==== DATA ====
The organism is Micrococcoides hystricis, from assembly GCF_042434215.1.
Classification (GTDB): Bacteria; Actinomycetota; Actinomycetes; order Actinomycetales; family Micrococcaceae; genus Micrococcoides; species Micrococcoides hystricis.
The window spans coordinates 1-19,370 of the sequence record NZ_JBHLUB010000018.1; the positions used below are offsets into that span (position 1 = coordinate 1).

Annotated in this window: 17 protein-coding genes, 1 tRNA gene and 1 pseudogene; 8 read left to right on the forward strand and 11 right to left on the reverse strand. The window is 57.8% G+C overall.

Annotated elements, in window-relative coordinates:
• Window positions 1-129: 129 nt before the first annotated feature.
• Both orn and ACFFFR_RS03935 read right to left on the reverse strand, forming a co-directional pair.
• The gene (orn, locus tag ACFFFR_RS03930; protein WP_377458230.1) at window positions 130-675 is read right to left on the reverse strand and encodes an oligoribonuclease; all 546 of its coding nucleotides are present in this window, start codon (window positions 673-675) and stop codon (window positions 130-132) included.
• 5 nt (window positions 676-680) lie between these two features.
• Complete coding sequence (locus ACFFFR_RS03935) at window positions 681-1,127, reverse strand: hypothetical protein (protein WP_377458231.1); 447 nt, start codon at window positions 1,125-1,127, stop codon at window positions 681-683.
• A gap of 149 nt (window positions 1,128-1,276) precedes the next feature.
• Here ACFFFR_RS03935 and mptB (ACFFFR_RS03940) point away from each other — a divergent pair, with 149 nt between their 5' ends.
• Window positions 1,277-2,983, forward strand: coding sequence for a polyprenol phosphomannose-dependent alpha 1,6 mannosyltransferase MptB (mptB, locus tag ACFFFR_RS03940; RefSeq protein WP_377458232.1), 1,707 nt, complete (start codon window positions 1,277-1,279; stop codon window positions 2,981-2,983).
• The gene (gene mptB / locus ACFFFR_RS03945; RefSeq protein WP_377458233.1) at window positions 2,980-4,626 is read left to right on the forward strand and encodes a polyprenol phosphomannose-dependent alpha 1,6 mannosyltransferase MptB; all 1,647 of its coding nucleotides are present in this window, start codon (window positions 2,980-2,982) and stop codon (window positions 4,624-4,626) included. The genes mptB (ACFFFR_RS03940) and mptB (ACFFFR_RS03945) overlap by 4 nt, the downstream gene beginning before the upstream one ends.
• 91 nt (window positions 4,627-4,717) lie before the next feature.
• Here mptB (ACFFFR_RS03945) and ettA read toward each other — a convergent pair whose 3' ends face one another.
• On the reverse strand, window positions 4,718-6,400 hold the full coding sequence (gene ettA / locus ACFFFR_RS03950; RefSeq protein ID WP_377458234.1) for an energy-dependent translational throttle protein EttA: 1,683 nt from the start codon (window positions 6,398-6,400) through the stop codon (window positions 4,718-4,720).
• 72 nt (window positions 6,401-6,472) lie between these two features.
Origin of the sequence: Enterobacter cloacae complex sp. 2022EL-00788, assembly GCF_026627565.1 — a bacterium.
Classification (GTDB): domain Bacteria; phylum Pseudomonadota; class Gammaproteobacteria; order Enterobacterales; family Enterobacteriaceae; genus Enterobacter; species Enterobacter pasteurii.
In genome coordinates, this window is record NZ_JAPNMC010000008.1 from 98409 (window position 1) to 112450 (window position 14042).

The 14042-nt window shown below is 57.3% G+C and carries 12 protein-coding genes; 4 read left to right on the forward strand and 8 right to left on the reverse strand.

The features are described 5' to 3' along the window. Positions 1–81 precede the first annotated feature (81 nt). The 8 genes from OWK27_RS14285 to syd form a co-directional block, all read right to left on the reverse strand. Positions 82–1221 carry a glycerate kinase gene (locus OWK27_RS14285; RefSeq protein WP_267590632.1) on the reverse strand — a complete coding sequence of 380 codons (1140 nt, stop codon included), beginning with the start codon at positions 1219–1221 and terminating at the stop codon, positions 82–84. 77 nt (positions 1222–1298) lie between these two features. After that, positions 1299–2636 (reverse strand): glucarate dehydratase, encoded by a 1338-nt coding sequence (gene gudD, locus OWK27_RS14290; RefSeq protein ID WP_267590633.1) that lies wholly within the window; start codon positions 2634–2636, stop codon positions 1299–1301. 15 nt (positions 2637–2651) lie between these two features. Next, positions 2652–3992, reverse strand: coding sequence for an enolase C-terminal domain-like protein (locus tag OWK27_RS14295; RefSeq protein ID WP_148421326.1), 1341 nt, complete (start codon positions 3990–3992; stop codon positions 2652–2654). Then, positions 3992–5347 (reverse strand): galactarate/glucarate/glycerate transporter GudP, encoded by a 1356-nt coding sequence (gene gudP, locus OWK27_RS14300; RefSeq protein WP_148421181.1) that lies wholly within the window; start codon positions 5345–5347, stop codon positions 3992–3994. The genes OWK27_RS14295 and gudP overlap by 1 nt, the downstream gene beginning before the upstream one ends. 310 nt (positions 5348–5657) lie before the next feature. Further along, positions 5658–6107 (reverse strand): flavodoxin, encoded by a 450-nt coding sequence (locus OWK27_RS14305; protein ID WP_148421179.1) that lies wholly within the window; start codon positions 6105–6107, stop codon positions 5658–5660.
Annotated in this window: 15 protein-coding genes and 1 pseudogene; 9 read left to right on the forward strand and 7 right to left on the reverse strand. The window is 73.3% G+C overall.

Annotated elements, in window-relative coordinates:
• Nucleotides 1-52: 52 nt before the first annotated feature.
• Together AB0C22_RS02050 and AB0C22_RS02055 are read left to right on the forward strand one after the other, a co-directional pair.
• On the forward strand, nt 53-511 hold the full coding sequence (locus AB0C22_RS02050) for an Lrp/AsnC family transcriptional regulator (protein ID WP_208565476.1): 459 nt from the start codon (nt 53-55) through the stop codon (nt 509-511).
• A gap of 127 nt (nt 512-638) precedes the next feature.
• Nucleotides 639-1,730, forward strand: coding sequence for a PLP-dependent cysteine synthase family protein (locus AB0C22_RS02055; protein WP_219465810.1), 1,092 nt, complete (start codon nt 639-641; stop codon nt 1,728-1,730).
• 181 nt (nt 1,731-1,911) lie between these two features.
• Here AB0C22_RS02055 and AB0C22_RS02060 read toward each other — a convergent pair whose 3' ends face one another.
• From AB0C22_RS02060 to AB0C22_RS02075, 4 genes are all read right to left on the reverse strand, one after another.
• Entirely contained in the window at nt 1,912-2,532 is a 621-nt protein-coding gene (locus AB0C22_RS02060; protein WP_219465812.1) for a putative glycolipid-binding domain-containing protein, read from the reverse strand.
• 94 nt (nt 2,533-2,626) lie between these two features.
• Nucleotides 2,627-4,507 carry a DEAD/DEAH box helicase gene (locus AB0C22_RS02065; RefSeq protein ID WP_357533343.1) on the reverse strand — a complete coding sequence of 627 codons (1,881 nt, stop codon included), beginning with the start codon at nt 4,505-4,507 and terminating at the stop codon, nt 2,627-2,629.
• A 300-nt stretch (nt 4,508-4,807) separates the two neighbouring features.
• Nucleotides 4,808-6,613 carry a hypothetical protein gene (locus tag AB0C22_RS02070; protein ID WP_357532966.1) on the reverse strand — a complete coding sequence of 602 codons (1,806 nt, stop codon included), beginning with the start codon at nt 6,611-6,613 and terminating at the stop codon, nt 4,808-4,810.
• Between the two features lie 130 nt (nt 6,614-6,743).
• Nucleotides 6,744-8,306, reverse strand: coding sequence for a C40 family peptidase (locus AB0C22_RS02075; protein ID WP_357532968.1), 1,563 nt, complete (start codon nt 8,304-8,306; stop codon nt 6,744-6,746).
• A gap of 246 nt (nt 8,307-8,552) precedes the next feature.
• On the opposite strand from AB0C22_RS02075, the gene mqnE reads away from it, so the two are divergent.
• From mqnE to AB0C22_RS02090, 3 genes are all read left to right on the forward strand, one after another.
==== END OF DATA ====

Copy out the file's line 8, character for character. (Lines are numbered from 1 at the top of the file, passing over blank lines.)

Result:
• The gene (orn, locus tag ACFFFR_RS03930; protein WP_377458230.1) at window positions 130-675 is read right to left on the reverse strand and encodes an oligoribonuclease; all 546 of its coding nucleotides are present in this window, start codon (window positions 673-675) and stop codon (window positions 130-132) included.